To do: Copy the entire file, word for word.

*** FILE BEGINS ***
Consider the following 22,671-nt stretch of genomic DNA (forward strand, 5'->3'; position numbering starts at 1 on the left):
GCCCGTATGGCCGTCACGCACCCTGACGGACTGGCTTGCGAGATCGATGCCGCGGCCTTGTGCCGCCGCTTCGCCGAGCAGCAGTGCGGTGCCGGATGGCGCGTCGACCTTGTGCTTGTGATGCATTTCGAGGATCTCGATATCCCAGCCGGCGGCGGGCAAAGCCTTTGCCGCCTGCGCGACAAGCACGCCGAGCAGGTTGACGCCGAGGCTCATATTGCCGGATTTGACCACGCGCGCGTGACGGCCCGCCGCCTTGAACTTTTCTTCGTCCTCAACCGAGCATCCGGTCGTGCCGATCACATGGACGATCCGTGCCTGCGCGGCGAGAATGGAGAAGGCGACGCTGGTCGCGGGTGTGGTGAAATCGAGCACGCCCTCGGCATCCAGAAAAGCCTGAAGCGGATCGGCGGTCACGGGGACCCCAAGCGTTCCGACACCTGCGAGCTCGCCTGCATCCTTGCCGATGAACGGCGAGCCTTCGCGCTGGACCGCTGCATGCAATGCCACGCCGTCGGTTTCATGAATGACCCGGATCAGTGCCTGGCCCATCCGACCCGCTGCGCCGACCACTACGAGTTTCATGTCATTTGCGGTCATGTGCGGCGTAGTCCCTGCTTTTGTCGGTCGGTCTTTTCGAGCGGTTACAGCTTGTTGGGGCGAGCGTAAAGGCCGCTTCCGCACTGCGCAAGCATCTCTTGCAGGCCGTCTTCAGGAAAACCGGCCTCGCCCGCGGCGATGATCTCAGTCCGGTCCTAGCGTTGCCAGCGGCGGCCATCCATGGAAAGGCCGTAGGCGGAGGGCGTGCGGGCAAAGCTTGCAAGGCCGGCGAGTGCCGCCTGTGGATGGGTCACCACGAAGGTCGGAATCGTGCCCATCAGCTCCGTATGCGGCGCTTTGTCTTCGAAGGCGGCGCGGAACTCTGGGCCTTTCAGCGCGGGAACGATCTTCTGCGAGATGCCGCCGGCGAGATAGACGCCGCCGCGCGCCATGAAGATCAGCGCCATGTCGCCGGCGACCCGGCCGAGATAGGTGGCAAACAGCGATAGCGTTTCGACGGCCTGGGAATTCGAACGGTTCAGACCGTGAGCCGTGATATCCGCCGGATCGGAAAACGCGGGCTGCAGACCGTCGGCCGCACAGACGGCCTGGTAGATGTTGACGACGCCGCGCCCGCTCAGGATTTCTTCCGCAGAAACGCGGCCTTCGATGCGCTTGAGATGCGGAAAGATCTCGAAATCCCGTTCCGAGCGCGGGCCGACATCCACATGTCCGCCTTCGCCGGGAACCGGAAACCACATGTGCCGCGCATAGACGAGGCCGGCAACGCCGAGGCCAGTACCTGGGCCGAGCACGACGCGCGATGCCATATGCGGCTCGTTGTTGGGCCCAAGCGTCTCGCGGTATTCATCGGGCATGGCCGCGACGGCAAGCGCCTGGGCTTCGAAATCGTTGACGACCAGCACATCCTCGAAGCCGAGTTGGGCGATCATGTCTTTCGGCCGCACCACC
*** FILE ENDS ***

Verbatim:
Consider the following 22,671-nt stretch of genomic DNA (forward strand, 5'->3'; position numbering starts at 1 on the left):
GCCCGTATGGCCGTCACGCACCCTGACGGACTGGCTTGCGAGATCGATGCCGCGGCCTTGTGCCGCCGCTTCGCCGAGCAGCAGTGCGGTGCCGGATGGCGCGTCGACCTTGTGCTTGTGATGCATTTCGAGGATCTCGATATCCCAGCCGGCGGCGGGCAAAGCCTTTGCCGCCTGCGCGACAAGCACGCCGAGCAGGTTGACGCCGAGGCTCATATTGCCGGATTTGACCACGCGCGCGTGACGGCCCGCCGCCTTGAACTTTTCTTCGTCCTCAACCGAGCATCCGGTCGTGCCGATCACATGGACGATCCGTGCCTGCGCGGCGAGAATGGAGAAGGCGACGCTGGTCGCGGGTGTGGTGAAATCGAGCACGCCCTCGGCATCCAGAAAAGCCTGAAGCGGATCGGCGGTCACGGGGACCCCAAGCGTTCCGACACCTGCGAGCTCGCCTGCATCCTTGCCGATGAACGGCGAGCCTTCGCGCTGGACCGCTGCATGCAATGCCACGCCGTCGGTTTCATGAATGACCCGGATCAGTGCCTGGCCCATCCGACCCGCTGCGCCGACCACTACGAGTTTCATGTCATTTGCGGTCATGTGCGGCGTAGTCCCTGCTTTTGTCGGTCGGTCTTTTCGAGCGGTTACAGCTTGTTGGGGCGAGCGTAAAGGCCGCTTCCGCACTGCGCAAGCATCTCTTGCAGGCCGTCTTCAGGAAAACCGGCCTCGCCCGCGGCGATGATCTCAGTCCGGTCCTAGCGTTGCCAGCGGCGGCCATCCATGGAAAGGCCGTAGGCGGAGGGCGTGCGGGCAAAGCTTGCAAGGCCGGCGAGTGCCGCCTGTGGATGGGTCACCACGAAGGTCGGAATCGTGCCCATCAGCTCCGTATGCGGCGCTTTGTCTTCGAAGGCGGCGCGGAACTCTGGGCCTTTCAGCGCGGGAACGATCTTCTGCGAGATGCCGCCGGCGAGATAGACGCCGCCGCGCGCCATGAAGATCAGCGCCATGTCGCCGGCGACCCGGCCGAGATAGGTGGCAAACAGCGATAGCGTTTCGACGGCCTGGGAATTCGAACGGTTCAGACCGTGAGCCGTGATATCCGCCGGATCGGAAAACGCGGGCTGCAGACCGTCGGCCGCACAGACGGCCTGGTAGATGTTGACGACGCCGCGCCCGCTCAGGATTTCTTCCGCAGAAACGCGGCCTTCGATGCGCTTGAGATGCGGAAAGATCTCGAAATCCCGTTCCGAGCGCGGGCCGACATCCACATGTCCGCCTTCGCCGGGAACCGGAAACCACATGTGCCGCGCATAGACGAGGCCGGCAACGCCGAGGCCAGTACCTGGGCCGAGCACGACGCGCGATGCCATATGCGGCTCGTTGTTGGGCCCAAGCGTCTCGCGGTATTCATCGGGCATGGCCGCGACGGCAAGCGCCTGGGCTTCGAAATCGTTGACGACCAGCACATCCTCGAAGCCGAGTTGGGCGATCATGTCTTTCGGCCGCACCACC